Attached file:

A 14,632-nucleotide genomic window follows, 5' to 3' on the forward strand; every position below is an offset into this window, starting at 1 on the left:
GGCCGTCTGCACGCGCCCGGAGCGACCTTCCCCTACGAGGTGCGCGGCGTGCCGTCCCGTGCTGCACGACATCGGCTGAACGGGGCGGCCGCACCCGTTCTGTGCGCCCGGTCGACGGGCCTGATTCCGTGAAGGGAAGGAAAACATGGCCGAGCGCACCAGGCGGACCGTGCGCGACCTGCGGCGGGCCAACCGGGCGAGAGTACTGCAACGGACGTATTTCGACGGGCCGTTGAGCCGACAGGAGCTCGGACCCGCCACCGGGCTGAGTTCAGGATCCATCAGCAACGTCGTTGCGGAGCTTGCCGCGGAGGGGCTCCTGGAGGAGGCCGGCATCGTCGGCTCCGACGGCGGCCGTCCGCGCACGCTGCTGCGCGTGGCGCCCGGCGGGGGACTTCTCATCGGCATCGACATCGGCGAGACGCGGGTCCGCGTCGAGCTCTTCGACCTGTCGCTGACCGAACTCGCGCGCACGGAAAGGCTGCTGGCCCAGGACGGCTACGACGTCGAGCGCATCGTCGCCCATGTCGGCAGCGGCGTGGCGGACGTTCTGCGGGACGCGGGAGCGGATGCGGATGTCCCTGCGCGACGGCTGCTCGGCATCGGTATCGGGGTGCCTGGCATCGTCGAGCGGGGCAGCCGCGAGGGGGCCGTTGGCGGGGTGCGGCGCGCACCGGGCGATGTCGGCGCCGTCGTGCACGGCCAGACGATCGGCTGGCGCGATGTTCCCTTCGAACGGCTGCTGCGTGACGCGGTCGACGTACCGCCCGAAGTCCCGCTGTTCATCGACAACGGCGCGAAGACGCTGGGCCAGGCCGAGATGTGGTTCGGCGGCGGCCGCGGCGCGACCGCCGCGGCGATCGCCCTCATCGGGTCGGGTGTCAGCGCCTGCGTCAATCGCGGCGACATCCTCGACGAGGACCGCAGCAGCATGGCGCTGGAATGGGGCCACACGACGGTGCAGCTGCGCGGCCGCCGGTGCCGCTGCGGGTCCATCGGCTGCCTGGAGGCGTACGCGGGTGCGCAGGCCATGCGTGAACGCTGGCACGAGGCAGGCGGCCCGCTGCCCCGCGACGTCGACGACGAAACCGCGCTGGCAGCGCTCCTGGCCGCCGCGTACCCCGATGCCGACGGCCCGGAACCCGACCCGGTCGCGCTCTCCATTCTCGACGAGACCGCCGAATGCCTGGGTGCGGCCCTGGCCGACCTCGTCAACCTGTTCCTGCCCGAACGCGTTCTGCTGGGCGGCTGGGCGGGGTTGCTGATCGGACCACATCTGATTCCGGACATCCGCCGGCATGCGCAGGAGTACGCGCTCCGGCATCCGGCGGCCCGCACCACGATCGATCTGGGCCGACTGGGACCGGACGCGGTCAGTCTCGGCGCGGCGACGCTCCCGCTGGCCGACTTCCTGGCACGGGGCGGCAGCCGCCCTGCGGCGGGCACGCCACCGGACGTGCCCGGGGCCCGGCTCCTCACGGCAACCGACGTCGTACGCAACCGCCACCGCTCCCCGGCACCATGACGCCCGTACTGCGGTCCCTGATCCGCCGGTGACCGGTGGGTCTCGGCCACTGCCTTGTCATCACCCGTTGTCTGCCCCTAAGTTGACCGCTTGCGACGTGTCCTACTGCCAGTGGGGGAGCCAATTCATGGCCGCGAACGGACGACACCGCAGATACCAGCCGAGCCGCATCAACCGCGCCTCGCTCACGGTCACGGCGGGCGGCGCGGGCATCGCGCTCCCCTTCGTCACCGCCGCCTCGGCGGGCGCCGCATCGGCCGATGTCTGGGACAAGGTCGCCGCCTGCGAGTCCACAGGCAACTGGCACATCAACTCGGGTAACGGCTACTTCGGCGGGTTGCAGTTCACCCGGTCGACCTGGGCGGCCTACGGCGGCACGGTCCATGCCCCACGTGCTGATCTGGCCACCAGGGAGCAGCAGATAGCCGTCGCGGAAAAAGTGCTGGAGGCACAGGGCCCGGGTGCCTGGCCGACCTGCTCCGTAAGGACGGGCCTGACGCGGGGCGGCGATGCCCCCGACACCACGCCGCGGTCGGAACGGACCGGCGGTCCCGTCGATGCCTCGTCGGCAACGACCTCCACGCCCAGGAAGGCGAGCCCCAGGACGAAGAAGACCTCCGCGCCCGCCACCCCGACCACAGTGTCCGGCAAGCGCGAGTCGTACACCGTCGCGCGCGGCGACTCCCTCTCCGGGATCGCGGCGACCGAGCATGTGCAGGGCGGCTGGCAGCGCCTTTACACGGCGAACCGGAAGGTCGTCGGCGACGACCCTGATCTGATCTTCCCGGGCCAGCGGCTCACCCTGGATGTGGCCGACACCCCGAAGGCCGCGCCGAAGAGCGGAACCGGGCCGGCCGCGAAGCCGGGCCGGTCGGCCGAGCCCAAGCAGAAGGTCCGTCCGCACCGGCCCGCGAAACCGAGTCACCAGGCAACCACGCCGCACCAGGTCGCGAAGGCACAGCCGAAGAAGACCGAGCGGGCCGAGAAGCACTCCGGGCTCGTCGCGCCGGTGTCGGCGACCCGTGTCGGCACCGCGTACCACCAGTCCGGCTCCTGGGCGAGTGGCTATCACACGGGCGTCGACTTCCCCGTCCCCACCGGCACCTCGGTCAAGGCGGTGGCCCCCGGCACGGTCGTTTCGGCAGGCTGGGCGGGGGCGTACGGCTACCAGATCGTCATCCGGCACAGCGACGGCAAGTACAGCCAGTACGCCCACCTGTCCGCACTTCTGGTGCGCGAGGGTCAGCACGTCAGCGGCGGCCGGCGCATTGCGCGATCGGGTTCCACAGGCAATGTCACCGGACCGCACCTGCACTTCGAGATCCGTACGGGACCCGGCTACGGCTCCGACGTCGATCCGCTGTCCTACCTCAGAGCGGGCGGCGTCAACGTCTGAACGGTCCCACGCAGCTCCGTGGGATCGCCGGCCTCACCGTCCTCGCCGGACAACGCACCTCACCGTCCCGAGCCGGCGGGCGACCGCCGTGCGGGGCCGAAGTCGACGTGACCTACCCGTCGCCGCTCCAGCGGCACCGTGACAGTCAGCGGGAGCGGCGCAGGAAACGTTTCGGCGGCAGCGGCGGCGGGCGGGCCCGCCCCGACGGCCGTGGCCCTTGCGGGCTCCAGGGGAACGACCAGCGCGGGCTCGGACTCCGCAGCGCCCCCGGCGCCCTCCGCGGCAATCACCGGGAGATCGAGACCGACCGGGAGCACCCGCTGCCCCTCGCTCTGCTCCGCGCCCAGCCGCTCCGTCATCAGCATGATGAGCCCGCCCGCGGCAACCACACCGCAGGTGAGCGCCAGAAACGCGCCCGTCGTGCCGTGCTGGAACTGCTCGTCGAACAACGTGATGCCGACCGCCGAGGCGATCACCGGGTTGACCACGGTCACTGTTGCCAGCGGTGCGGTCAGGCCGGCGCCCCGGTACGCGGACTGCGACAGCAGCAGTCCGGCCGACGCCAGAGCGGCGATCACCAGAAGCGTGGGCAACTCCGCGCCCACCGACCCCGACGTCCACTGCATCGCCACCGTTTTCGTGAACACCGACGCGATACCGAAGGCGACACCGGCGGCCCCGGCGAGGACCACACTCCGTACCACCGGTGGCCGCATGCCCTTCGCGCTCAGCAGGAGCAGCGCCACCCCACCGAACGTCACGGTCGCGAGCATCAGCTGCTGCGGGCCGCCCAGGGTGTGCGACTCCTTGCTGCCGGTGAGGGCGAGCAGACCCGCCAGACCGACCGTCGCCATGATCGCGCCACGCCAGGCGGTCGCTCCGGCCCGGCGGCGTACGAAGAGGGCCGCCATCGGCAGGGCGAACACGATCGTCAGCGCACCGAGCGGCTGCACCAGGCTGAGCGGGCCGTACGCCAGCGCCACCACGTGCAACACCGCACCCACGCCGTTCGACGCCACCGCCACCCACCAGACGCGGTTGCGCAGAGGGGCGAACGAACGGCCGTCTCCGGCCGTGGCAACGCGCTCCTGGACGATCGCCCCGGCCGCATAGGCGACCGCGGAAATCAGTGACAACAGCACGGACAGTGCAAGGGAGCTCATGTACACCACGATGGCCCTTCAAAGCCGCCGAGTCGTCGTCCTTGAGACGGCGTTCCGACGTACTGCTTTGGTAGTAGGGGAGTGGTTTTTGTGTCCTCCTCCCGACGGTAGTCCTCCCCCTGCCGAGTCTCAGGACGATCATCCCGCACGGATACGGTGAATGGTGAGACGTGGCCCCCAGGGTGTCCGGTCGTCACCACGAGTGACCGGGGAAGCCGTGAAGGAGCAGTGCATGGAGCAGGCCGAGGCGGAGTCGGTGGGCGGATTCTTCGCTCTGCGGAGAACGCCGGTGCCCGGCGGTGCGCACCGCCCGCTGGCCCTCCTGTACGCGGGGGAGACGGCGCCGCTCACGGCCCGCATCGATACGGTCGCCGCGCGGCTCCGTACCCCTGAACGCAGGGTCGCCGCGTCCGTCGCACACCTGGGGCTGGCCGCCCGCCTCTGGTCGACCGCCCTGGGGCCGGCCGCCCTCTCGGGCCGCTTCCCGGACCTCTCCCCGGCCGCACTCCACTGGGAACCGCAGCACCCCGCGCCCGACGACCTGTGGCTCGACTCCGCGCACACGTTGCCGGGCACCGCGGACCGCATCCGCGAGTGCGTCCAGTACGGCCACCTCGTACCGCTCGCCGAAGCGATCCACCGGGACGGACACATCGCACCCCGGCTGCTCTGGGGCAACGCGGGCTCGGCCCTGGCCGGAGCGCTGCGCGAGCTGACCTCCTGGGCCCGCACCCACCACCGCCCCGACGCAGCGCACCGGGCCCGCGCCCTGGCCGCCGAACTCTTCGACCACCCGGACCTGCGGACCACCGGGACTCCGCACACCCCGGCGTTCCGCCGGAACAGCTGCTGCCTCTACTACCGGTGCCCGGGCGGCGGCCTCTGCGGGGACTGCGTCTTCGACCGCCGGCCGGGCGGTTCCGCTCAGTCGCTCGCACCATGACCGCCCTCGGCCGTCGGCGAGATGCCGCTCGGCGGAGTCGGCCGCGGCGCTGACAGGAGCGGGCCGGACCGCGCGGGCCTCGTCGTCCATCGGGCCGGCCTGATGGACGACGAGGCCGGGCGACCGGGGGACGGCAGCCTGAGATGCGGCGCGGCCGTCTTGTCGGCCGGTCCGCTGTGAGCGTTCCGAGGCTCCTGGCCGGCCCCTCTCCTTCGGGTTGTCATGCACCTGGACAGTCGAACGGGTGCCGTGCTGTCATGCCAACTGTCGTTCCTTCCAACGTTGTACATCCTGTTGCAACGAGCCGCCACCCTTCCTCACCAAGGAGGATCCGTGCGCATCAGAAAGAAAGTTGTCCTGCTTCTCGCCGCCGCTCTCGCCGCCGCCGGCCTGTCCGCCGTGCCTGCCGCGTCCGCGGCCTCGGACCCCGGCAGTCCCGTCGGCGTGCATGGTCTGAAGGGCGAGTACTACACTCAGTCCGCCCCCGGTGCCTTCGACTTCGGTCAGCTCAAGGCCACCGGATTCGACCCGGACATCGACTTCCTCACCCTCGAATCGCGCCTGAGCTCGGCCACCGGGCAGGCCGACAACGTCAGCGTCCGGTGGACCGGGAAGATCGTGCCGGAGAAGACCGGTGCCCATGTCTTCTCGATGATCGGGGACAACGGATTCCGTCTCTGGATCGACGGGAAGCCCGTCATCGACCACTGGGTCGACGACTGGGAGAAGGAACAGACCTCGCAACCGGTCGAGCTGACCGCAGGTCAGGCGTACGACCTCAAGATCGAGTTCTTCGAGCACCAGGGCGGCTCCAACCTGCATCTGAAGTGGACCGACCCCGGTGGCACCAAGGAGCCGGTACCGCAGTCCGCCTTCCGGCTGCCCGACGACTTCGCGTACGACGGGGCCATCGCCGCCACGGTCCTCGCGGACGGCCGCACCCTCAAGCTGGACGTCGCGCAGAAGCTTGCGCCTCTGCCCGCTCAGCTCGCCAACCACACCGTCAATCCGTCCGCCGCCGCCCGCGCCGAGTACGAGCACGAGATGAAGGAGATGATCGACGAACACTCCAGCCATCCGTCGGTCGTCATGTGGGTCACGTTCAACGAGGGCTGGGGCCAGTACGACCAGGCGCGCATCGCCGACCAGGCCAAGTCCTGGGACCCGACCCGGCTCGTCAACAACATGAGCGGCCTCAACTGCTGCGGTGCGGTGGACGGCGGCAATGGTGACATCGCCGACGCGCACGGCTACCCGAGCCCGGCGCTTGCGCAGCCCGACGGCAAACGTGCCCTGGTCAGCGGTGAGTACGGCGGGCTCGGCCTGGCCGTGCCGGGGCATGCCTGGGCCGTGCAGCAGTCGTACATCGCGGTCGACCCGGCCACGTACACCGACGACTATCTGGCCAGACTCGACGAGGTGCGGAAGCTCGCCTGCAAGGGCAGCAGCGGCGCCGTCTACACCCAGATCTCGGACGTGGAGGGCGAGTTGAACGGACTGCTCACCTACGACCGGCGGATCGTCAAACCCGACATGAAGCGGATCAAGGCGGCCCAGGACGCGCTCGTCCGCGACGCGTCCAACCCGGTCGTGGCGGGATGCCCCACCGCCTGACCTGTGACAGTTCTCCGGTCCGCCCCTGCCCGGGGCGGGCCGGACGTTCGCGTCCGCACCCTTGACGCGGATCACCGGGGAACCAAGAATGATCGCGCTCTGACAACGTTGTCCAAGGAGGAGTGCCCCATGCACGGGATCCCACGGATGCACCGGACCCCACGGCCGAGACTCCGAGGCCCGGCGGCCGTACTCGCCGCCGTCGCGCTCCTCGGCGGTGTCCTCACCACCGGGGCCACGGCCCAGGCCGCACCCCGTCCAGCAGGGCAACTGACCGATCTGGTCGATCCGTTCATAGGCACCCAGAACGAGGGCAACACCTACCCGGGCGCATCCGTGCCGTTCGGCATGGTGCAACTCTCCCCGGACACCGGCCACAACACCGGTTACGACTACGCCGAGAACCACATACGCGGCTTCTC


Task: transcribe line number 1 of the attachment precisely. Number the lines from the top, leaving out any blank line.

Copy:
A 14,632-nucleotide genomic window follows, 5' to 3' on the forward strand; every position below is an offset into this window, starting at 1 on the left: